January 9, 2006

"Let's pretend—for just a moment—that [the Senators] do care about the answers they receive."

Rachel Larimore and Dahlia Lithwick at Slate ask a few people -- including me -- how the Senators ought to ask questions of Samuel Alito if they actually want to get information from him. And it's not the usual bunch of lawprofs. They asked a 9-year-old boy ("One thing that works well is to act cute and charming"), a psychiatrist, a former customs official, a middle school teacher, and a police detective -- you know, folks who regularly extract information. There's only one lawprof aside from me, an "Ivy League law professor, who requests anonymity" -- which suggests a tagline for me: a state university law professor, who requests fame.


reader_iam said...

Ann, I'm curious, did you find the NYPD detective's answer and suggestions as impressive as I did, once you finished reading the whole thing?

I also found it interesting that at least one journalist's journalist wasn't included. You'd think there'd be one great interviewer around in these times to have participate. I understand the writers were trying to go "outside the box." Still, it did get me to thinking that perhaps there are fewer outstanding interviewers, as such, in the field of journalism than a couple of decades back. Or at least they're not getting the prominence?

Jacques Cuze said...

3. Don't ask about an issue that might come before the court when you know damned well the nominee is just going to say he can't answer the question because it might come before the court.

Where in the world apart from the Supreme Court are you not allowed to change your mind? Where in the world apart from the Supreme Court does answering a question commit you for all time to always answering the question the same way?

What is the history of court nominees having the right to deflect questions that might be brought up before the court?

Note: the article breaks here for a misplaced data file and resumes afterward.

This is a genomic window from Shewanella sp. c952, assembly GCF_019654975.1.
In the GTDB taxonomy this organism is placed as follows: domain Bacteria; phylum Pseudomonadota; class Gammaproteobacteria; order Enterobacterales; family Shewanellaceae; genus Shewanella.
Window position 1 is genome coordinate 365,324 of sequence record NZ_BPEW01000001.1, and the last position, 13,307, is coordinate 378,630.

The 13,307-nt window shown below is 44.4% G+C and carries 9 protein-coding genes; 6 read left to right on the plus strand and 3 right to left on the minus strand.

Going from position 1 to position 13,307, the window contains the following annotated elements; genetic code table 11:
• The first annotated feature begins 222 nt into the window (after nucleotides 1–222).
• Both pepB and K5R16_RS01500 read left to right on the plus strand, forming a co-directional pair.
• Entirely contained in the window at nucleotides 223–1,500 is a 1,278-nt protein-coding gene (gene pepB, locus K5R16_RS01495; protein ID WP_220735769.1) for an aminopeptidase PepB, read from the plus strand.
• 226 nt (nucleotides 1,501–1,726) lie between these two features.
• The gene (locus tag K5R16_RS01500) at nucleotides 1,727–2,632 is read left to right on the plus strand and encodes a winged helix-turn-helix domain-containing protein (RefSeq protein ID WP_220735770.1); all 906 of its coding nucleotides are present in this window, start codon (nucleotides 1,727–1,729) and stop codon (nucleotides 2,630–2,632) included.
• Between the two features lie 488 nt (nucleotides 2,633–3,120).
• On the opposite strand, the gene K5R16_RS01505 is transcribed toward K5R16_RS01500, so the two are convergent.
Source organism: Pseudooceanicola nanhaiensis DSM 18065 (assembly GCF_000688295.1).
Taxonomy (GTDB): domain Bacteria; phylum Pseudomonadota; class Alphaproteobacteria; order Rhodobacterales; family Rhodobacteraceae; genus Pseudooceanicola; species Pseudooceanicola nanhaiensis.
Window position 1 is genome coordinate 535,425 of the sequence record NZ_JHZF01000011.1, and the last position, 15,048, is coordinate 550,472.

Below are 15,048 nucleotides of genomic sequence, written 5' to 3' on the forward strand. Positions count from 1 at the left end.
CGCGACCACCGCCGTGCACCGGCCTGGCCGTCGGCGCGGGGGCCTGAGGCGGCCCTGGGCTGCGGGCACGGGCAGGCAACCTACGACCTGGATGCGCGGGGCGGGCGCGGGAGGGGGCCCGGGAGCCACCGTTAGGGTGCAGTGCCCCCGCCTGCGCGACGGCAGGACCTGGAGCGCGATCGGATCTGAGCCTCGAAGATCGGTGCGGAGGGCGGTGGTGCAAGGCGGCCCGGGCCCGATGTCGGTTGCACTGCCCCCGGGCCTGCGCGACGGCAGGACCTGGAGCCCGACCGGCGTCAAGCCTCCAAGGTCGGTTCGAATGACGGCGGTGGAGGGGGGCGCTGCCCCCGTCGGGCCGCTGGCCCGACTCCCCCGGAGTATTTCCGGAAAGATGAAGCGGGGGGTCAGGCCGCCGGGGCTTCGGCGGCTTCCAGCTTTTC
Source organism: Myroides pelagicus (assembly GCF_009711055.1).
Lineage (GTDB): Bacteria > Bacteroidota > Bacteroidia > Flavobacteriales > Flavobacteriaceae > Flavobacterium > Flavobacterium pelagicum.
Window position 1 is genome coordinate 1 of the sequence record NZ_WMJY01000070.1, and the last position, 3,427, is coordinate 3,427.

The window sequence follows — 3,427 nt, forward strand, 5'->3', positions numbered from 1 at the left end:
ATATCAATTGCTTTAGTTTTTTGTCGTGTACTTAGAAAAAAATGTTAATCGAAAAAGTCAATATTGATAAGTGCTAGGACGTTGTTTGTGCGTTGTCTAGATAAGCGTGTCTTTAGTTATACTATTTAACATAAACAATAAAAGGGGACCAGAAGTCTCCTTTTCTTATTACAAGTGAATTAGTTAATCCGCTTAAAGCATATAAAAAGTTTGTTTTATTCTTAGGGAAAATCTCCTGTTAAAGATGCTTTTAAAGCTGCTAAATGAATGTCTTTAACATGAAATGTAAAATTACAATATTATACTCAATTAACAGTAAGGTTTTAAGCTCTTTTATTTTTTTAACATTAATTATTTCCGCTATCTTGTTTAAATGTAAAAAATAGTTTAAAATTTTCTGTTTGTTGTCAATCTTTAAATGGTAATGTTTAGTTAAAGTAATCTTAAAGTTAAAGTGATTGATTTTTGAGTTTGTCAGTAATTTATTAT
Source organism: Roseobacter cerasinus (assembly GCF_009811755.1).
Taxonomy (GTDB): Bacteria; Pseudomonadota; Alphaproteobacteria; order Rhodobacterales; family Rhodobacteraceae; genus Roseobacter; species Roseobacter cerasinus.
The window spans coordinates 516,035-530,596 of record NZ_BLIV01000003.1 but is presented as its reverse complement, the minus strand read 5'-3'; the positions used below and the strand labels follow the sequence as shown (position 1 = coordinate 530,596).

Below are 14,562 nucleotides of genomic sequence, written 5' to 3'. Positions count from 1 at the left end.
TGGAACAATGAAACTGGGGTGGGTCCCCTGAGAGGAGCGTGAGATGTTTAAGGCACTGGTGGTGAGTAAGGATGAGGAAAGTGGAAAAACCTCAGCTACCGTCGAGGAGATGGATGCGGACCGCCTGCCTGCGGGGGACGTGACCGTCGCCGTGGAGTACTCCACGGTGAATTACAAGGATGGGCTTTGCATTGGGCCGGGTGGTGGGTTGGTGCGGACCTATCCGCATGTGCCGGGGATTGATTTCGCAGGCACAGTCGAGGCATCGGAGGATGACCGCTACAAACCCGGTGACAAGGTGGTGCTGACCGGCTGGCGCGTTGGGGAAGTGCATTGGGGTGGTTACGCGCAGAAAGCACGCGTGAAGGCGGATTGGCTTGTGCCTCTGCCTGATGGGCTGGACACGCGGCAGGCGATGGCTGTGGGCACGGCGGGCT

I think this is a stupid tactic that the senators cowardly let the nominee have. But I understand that it is not in the Senator's interest to oppose it.

Why don't we see the ethical Law Professors and Deans of Law Schools stating that this is nonsensical and opposing it?

Ann Althouse said...

Quxxo: The problem, which Roberts explained very well at his hearings, is that a judge is supposed to decide in the context of a real case, after reading the briefs and listening to the arguments. To decide in the abstract is not judicial, and to tell the parties in advance where you stand, with one side needing to overcome that, isn't appropriate.

kyle said...

The 9 year old has some of the best suggestions. I would love to see a stare down between a senator and Alito.

Oscar Madison said...

I like that tagline every bit as much as "landslide of scorn." You should start collecting them.

Slac said...

Like most kids, the young one was smarter before he was corrupted by school.

The article links him to another when he was six and talking about a batch of hearings during the California recall elections.

The author writes,

I watch the argument with a friend named Max, a first-grader who manages to listen to virtually all of it, with the significant help of a halftime cheese snack. Max observes that while the proceedings are "not exactly boring," it would be better if there were less interruptions. This is astute. Advocates on both sides are infuriatingly unwilling to cede the floor to the judges today, and the result is a good deal of inaudible cross-talk. Max also wonders what would happen to cheese if it got very close to the sun, but this issue is not addressed by the court today.

And he was so curious too.